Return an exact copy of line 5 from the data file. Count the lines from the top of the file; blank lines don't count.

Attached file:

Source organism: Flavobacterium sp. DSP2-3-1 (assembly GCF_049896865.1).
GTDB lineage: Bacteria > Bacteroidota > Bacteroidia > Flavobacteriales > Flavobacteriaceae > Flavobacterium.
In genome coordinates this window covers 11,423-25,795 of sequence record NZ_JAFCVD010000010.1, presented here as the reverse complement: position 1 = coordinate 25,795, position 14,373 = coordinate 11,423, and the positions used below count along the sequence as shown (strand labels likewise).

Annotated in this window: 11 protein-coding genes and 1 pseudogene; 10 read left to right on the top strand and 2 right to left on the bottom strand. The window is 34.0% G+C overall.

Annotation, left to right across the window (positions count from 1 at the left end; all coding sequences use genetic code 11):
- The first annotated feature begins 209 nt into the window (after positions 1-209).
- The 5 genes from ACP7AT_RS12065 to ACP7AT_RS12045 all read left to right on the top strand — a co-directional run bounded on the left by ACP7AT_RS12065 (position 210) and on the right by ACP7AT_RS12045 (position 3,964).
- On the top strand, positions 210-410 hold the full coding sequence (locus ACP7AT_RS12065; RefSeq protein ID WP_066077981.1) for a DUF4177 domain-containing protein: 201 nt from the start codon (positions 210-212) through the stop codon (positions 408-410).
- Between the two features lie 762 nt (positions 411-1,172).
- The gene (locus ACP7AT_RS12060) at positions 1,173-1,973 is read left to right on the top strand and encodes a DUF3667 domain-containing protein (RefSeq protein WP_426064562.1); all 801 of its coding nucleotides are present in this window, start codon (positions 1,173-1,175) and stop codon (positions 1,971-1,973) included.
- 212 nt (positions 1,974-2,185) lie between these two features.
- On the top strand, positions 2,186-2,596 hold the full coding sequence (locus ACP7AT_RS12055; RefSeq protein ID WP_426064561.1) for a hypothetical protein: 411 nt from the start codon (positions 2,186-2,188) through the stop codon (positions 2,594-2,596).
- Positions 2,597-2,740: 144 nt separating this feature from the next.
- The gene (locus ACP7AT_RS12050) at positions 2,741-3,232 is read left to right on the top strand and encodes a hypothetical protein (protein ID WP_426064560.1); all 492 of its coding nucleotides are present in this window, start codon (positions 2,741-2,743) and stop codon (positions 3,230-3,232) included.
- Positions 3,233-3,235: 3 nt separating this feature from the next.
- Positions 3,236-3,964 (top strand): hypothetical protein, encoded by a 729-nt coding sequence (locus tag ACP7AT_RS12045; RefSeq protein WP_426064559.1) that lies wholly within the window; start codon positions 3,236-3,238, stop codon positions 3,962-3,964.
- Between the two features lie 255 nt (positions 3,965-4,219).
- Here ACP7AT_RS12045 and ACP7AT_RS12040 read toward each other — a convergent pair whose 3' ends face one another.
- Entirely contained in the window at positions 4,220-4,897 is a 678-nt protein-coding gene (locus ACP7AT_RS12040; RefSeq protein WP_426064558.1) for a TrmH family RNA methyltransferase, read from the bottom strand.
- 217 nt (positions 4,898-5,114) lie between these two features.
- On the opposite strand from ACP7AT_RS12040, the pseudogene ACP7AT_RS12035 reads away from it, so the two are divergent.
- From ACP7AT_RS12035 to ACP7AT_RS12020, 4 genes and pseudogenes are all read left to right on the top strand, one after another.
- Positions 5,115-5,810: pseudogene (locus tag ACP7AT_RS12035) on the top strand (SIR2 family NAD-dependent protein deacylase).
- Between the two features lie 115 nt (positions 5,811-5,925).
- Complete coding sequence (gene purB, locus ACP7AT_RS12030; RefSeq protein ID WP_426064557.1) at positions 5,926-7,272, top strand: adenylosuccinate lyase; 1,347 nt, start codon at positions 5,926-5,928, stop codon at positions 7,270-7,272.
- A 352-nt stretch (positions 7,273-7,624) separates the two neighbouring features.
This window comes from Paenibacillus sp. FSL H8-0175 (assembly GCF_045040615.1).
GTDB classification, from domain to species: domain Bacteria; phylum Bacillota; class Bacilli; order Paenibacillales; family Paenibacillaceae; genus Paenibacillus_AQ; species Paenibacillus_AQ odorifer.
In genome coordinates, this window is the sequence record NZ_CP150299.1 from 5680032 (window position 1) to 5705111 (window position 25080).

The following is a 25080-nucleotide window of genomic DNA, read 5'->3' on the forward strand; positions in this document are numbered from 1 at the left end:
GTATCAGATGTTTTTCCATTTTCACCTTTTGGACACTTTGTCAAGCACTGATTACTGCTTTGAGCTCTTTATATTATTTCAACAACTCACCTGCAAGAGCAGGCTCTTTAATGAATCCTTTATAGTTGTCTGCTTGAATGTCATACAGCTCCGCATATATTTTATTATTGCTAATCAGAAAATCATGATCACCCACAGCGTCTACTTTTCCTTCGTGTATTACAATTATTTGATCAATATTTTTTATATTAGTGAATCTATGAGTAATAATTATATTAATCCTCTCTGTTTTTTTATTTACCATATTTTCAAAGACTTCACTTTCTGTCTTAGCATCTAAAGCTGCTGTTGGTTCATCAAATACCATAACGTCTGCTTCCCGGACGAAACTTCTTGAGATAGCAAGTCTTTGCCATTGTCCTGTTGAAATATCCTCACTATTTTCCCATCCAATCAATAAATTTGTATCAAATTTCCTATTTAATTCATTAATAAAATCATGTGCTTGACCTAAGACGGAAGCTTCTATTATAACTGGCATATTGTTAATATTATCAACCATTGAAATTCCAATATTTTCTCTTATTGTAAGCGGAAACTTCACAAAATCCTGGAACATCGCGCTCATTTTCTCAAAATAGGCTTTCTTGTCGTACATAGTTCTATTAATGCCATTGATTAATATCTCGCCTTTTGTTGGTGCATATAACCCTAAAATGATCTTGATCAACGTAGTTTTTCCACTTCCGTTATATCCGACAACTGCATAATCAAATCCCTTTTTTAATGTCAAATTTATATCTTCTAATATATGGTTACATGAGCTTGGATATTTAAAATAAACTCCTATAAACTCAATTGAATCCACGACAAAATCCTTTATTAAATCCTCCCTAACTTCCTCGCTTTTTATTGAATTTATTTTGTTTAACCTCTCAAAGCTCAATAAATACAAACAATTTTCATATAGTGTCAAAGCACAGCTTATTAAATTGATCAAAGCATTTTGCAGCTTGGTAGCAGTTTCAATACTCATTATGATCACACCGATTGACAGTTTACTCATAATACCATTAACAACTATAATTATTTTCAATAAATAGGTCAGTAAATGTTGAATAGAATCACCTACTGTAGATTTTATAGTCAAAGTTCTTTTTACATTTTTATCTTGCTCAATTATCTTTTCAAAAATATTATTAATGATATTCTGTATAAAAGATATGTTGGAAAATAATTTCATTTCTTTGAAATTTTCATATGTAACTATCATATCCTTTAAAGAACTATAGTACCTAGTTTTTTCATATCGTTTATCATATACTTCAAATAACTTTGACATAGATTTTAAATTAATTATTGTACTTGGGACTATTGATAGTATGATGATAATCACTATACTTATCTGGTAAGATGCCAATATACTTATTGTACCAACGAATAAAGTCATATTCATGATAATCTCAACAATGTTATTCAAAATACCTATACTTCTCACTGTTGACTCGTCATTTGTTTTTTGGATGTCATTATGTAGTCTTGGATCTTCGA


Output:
Annotation, left to right across the window (positions count from 1 at the left end; all coding sequences use genetic code 11):